• 2 these strong connections, but it’s also important to have distributed connections. Often, some of the best connections you can have are of high trust that are elsewhere in the country or elsewhere in the city, or elsewhere in the industry that you are in. Because if two people work together in the same place, in the same industry, in the same office, there’s a good chance they have a highly similar network. So, the people that you know or the people that I know and that’s good and feels warm and comfortable everybody knows each other but from a business perspective, that’s not an ideal situation. What you like to have are key connections in different cities, different locations, because what happens is in these different locations, there are different social circles that get formed and there are different communities that get formed and there’s different information that flows around those and so that’s why this whole concept of weak ties has come up because weak ties are actually not connections with people you don’t know well, it’s connections with people that you do know well that trust you but that are far away so you do not have a lot of interaction. [14:50:03] So, it’s important to have these kinds of connections called weak ties because what these are, are connections you have with people in other places. The reason they’re called weak ties is because they are connections you don’t activate a lot. They stay mostly dormant but these are people you mostly know well, they trust you and you trust them. So, they could be like a former College roommate, or former College friends, or people that you grew up with or people you worked with at a prior employer and you really liked these people and you really got along with them well and so you stayed in contact. So everybody knows each other and everybody knows each other well and trusts each other, so when you are looking for a job, it’s like, “Oh, okay, well I know this person and I trust this person and I don’t mind talking to my boss about this person to get them a job.” Whereas if a stranger were to ask that, we would say, “Well, geez, I really don’t know this person, I met them once, they seemed like a nice guy, but I don’t know if I want to go out on a limb with my boss. It may be a tough economic environment to suggest somebody that I don’t really know. Because if this person ends up being a jerk, it not only looks bad on him but it looks bad on me. Also my boss says, “What are you doing? Why are you recommending people who aren’t working out?’ People don’t want to get in that kind of situation and they tend to be real careful. The tougher economic times we have, the more careful people are. They want to take less risk so they would recommend these people that they know well. So, you have this network where you have these strong connections both locally and globally and globally, I mean basically outside your neighborhood, outside your city and this helps you get things done. As an entrepreneur, it helps me understand what is going on in the world because I have these little sensors planted throughout the country, throughout the hemisphere over in Europe, over in Asia, and people are telling me what’s going on locally and it’s good to have that kind of knowledge coming in. It’s also good to know what’s going on, but then also be able to do something with it. So, when you have this strategic network what it usually has, is that you have this local network of people you know well, that you do things with, that you can execute things with, and then you have this distributed network, which is more for exploration. So you’ve got these two “E’s”, exploration, the wider network that’s paying attention to what is going on in the Copyright 2009 Betsey Merkel and I-Open. Creative Commons 3.0 Attribution- Noncommercial-No Derivative Works. Institute for Open Economic Networks (I-Open) 4415 Euclid Ave 3rd Fl Cleveland, Ohio 44103 USA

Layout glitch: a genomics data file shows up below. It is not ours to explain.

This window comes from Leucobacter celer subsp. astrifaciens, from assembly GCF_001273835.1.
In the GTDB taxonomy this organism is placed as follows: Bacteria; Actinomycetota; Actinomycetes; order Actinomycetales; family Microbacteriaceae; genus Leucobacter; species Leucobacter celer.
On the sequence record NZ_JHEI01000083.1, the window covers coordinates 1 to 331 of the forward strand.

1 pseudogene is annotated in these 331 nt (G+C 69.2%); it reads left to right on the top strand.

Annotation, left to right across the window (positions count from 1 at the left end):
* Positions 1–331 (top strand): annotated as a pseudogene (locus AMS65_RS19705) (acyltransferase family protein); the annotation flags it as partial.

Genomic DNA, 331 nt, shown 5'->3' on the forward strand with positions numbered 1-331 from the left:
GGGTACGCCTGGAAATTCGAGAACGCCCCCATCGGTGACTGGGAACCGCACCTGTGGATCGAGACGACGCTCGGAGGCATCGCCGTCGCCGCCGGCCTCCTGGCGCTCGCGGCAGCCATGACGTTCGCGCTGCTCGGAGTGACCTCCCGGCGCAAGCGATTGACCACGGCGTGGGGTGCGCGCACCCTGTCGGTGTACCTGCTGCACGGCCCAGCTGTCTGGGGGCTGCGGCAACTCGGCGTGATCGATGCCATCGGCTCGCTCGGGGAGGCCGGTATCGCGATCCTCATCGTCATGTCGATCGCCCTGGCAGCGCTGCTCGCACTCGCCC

• 3 world, paying attention to what’s going on in the Internet, paying attention to what is going on in this conference and that conference, and this council meeting and that state legislature and things like that, and then you have this local group where you get things done, these are people you are used to working with, these are people you’ve done projects with before, these are people who you’ve had successes with before. When you have this core periphery network, you have this ideal network. You are strong locally, you are strong with getting things done, and you are also strong globally with knowing what needs to be done. So, if you have just the periphery, you may have lots of great ideas and lots of new things come up, but you have no way to execute on them. If you have just the core, you end up doing what you’ve been doing all along, and you are probably doing it very well, but it may be the wrong thing. You need to have both this external monitoring situation and this internal execution of getting things done. We find these types of networks work well for entrepreneurs, they work well for civic communities, they work well for regions, especially with different core periphery networks in different parts of the region intersect and overlap and they also work well in the corporate world because in the corporate world, these kinds of networks help break up the silos that we have in organizations, with this part of the organization is not talking to this part of the organization and so on. These wise ranging distributed networks tend to alleviate that problem. Our generous thanks to Valdis Krebs http://www.orgnet.com The Institute for Open Economic Networks (I-Open) 4415 Euclid Ave 3rd Floor Cleveland Ohio 44103 USA Copyright 2009 I-Open http://i-open.org Creative Commons License Attribution-Noncommercial No Derivative Works 3.0 United States Related I-Open Interviews • Insights from Valdis Krebs: Networks of Corruption, Employment Networks, and Innovations in Network Research [00:27:58] Vimeo, Livestream • Learning from Corruption Networks [00:10:17] Livestream, Vimeo, You Tube • Building Employment Networks [00:10:17:00] Vimeo, Livestream • Network Research Innovations [00:08:19] Tube, Vimeo, Livestream • Social Network Analysis 1997 – 2007 Valdis Krebs Part 1 Defrag Conference 2007 Livestream, Vimeo • Social Network Analysis 1997 – 2007 Valdis Krebs Part 2 Defrag Conference 2007 Livestream, Vimeo Articles • Social Networks – the new front in the war on terror, Military Tech, CNET News http://news.cnet.com/8301-13639_3-10315748-42.html • Fireside Chat with Ed & Valdis – First of a series of chats on leading edge ideas in regional economic development with Ed Morrison and Valdis Krebs Copyright 2009 Betsey Merkel and I-Open. Creative Commons 3.0 Attribution- Noncommercial-No Derivative Works. Institute for Open Economic Networks (I-Open) 4415 Euclid Ave 3rd Fl Cleveland, Ohio 44103 USA
    • 4 http://www.thenetworkthinker.com/2009/08/fireside-chat-with-ed-valdis.html Contact Information Valdis Krebs E-mail: valdiskrebs@orgnet.com Twitter: ValdisKrebs Copyright 2009 Betsey Merkel and I-Open. Creative Commons 3.0 Attribution- Noncommercial-No Derivative Works. Institute for Open Economic Networks (I-Open) 4415 Euclid Ave 3rd Fl Cleveland, Ohio 44103 USA